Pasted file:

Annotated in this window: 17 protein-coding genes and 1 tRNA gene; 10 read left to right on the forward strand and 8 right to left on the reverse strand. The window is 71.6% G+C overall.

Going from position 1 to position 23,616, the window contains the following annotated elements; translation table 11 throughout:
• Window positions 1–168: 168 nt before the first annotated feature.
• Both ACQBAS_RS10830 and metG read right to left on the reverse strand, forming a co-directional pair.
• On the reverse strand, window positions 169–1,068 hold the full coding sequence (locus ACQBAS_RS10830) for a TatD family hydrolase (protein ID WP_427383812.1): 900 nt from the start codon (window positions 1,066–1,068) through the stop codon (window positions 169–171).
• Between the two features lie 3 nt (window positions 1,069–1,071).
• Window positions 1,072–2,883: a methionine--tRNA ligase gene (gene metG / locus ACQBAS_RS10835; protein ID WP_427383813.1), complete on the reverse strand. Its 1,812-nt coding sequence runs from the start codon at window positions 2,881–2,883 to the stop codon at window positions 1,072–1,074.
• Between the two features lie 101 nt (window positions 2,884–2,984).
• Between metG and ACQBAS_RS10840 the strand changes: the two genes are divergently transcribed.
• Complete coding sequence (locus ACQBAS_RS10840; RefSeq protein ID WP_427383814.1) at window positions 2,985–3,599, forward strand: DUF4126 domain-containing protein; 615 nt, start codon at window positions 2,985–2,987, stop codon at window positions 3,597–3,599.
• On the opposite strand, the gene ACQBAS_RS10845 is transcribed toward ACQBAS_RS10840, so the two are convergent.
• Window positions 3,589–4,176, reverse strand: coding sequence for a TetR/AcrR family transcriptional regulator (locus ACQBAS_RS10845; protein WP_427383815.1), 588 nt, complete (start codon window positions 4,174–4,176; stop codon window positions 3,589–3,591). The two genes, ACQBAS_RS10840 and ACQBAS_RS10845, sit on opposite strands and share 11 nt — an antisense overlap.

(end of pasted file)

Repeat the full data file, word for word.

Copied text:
Annotated in this window: 17 protein-coding genes and 1 tRNA gene; 10 read left to right on the forward strand and 8 right to left on the reverse strand. The window is 71.6% G+C overall.

Going from position 1 to position 23,616, the window contains the following annotated elements; translation table 11 throughout:
• Window positions 1–168: 168 nt before the first annotated feature.
• Both ACQBAS_RS10830 and metG read right to left on the reverse strand, forming a co-directional pair.
• On the reverse strand, window positions 169–1,068 hold the full coding sequence (locus ACQBAS_RS10830) for a TatD family hydrolase (protein ID WP_427383812.1): 900 nt from the start codon (window positions 1,066–1,068) through the stop codon (window positions 169–171).
• Between the two features lie 3 nt (window positions 1,069–1,071).
• Window positions 1,072–2,883: a methionine--tRNA ligase gene (gene metG / locus ACQBAS_RS10835; protein ID WP_427383813.1), complete on the reverse strand. Its 1,812-nt coding sequence runs from the start codon at window positions 2,881–2,883 to the stop codon at window positions 1,072–1,074.
• Between the two features lie 101 nt (window positions 2,884–2,984).
• Between metG and ACQBAS_RS10840 the strand changes: the two genes are divergently transcribed.
• Complete coding sequence (locus ACQBAS_RS10840; RefSeq protein ID WP_427383814.1) at window positions 2,985–3,599, forward strand: DUF4126 domain-containing protein; 615 nt, start codon at window positions 2,985–2,987, stop codon at window positions 3,597–3,599.
• On the opposite strand, the gene ACQBAS_RS10845 is transcribed toward ACQBAS_RS10840, so the two are convergent.
• Window positions 3,589–4,176, reverse strand: coding sequence for a TetR/AcrR family transcriptional regulator (locus ACQBAS_RS10845; protein WP_427383815.1), 588 nt, complete (start codon window positions 4,174–4,176; stop codon window positions 3,589–3,591). The two genes, ACQBAS_RS10840 and ACQBAS_RS10845, sit on opposite strands and share 11 nt — an antisense overlap.